Why Auto Refinance Might Be Right for You
Most people refinance their car loans to 1) lower their monthly payments, 2) decrease their interest rates, or 3) remove (or add) someone on their loans. Let’s look at each reason for refinancing.
1. Lower Your Monthly Car Payments
One of the most common reasons people have to refinance their car loans is to lower their monthly payments.
When you refinance, your lender issues you a new loan. This new loan can have a lower monthly payment if it offers a lower interest rate, extends your loan term, or a combination of both.
A lower interest rate is always a good thing because until your loan is paid back, you have to pay your lender interest on the outstanding loan balance. So, holding the term length constant, a lower interest rate will decrease how much you pay for your loan in the long-run.
It is your new loan term length that warrants a closer look.
If your new loan extends the number of months over which you pay for your car, your payments will be lower assuming that a) your interest rate is not higher than before refinancing and b) you do not finance too many additional costs into your new loan. Again, lower payments are a good thing. However, because of the way car loan interest works, the more months over which you pay for your car, the more interest charges you pay for with your payments. So, if you extend your loan term, you may pay more for your car cumulatively over the term length of your loan.
For example, let’s say you took out a loan one year ago for $20,000 at 6% interest rate for a loan length of 48 months. Your monthly payments on this loan would be $469.70. After 12 months of payments, you decide to refinance your loan. If you simply lower your interest rate to, say, 3%, but do not extend your loan term, your new payments would be $449.01. While the payments are not much lower, you will pay less for your car in the end.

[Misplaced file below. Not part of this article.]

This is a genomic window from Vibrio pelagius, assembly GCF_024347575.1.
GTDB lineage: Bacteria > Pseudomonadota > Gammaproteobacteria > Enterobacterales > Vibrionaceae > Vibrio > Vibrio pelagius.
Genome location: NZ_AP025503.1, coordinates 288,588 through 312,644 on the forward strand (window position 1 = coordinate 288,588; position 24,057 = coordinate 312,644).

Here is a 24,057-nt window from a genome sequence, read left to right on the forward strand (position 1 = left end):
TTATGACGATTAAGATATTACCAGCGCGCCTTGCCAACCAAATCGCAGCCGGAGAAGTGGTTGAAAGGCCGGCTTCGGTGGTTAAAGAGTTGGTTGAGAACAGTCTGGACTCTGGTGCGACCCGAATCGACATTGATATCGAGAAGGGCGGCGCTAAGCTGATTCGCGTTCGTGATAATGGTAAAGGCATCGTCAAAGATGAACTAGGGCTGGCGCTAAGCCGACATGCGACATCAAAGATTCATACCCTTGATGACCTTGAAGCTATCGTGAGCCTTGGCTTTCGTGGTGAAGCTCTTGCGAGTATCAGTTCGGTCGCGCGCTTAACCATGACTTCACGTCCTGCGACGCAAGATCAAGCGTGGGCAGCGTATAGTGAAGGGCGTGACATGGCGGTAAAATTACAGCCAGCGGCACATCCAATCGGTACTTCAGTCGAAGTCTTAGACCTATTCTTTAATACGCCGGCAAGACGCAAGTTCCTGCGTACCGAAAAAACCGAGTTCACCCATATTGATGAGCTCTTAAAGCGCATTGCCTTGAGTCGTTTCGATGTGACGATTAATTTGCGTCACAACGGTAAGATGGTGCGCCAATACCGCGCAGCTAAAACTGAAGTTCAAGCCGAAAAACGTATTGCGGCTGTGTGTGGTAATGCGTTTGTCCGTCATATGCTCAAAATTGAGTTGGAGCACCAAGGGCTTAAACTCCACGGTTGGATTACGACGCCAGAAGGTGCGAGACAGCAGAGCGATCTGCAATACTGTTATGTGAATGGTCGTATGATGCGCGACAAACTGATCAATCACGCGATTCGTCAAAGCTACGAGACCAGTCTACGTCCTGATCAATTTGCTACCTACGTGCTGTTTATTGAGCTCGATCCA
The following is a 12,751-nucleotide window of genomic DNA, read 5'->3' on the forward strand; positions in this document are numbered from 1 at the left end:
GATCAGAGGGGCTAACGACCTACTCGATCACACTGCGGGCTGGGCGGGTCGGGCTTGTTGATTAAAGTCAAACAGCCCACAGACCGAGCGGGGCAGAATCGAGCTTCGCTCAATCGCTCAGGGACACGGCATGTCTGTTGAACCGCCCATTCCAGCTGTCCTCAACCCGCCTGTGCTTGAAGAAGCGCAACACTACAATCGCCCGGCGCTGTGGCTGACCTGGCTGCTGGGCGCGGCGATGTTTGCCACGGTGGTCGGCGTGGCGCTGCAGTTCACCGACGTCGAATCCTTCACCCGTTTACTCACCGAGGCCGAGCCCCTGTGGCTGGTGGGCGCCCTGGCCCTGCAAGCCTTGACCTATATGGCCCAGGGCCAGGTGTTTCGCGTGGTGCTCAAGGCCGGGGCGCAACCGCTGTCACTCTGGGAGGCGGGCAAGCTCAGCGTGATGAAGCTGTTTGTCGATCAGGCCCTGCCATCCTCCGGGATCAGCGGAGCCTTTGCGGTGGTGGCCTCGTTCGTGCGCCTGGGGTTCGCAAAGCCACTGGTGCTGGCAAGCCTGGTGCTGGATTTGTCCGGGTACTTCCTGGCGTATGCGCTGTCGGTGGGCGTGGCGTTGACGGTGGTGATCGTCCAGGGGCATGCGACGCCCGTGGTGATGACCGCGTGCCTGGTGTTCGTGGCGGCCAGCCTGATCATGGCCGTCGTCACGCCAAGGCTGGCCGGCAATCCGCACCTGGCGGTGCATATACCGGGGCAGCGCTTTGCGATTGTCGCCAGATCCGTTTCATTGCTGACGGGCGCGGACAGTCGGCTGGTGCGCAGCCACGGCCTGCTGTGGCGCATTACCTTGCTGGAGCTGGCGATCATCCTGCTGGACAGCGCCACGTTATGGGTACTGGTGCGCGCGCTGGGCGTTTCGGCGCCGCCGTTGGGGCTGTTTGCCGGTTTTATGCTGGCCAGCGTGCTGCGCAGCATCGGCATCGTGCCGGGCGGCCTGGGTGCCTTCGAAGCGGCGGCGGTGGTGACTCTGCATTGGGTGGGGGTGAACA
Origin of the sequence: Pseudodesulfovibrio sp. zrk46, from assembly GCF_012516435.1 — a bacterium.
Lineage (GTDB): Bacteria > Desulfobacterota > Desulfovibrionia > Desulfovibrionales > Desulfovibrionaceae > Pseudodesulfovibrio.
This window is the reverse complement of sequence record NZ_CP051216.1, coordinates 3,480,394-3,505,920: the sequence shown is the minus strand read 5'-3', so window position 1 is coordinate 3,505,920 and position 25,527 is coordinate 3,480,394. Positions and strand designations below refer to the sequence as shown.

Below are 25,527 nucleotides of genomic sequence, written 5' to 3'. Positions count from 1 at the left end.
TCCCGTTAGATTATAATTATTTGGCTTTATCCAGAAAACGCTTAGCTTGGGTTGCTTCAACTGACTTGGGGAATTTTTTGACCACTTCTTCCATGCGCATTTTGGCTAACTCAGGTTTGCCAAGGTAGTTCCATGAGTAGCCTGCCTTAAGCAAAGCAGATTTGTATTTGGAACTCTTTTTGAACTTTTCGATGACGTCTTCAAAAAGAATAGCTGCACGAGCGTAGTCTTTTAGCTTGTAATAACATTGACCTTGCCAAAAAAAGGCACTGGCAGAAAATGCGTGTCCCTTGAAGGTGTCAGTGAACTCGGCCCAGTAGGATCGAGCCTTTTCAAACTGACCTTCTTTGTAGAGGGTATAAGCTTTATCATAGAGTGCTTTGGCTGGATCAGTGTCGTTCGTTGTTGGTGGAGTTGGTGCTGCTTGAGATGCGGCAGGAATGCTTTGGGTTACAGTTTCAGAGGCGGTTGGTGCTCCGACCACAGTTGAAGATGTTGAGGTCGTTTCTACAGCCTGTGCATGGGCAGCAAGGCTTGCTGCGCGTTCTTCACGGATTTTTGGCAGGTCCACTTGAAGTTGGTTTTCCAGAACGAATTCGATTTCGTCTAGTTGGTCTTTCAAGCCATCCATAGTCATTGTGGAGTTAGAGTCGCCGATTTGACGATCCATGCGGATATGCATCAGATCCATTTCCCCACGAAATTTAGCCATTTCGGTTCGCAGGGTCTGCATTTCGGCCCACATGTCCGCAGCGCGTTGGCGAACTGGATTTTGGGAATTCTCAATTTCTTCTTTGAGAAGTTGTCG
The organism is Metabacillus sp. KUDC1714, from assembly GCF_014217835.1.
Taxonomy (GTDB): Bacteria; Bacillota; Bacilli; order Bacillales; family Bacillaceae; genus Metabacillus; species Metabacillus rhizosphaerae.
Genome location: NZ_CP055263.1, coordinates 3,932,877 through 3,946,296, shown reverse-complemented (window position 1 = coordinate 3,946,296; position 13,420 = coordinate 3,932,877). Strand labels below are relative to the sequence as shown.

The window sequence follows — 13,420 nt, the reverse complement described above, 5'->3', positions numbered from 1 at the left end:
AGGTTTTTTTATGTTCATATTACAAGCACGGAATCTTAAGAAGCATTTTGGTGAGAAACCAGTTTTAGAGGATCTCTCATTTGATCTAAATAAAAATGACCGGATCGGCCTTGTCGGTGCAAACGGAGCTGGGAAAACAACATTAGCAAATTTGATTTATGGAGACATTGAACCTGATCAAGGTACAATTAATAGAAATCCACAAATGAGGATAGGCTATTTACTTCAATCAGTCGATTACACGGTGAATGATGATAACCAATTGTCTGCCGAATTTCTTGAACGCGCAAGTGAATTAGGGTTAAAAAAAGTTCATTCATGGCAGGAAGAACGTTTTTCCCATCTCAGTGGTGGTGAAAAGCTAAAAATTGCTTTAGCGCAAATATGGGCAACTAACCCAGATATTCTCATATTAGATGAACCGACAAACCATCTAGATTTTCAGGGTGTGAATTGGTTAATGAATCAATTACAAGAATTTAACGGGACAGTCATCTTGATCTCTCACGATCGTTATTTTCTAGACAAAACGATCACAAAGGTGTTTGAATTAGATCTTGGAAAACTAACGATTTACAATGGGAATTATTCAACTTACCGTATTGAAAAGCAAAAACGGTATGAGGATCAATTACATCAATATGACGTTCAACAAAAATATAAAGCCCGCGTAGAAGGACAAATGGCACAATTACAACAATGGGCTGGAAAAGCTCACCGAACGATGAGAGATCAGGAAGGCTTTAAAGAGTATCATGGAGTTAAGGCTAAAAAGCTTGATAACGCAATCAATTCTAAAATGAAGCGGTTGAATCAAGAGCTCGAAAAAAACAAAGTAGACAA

Now, let’s say instead of lowering your interest rate, you simply extend your loan term by 12 months. In this case, your new payments would be $362.61. These payments are over $100 less than your previous loan’s payments; however, in the end, you will pay more for your car because you will pay more interest charges over the life of your loan.
Neither of these scenarios may sound that beneficial. But let’s say you refinance your loan such that you lower your interest rate to 3% AND extend your loan term by 12 months. For this new loan, your new payments would be $341.75 (versus $469.70 originally) and you would save over $500 in interest charges over the course of your loan!
2. Reduce Your Interest Rate
While many refinance customers are concerned with their car loan payments, some focus on how much they will pay for their cars in total.
As the example above illustrates, monthly payments do not tell the whole story when you consider how much you pay for your car. If you are paying a high-interest rate over a long loan term, you may have low monthly payments, but you will end up paying a great deal of money for your car by the end of your loan. For this reason, some refinance customers seek primarily to lower their interest rates.
A lower interest rate means lower interest charges per month, which in turn means that a larger portion of your monthly payments go towards paying your car loan principal (i.e. how much you borrowed) and less goes towards paying interest to your lender.
3. Remove (or Add) a Co-borrower
Not all people refinance to save money. Some car owners may refinance simply to remove (or add) a co-borrower. In such cases, however, it never hurts to also seek to to save on both payments and interest charges.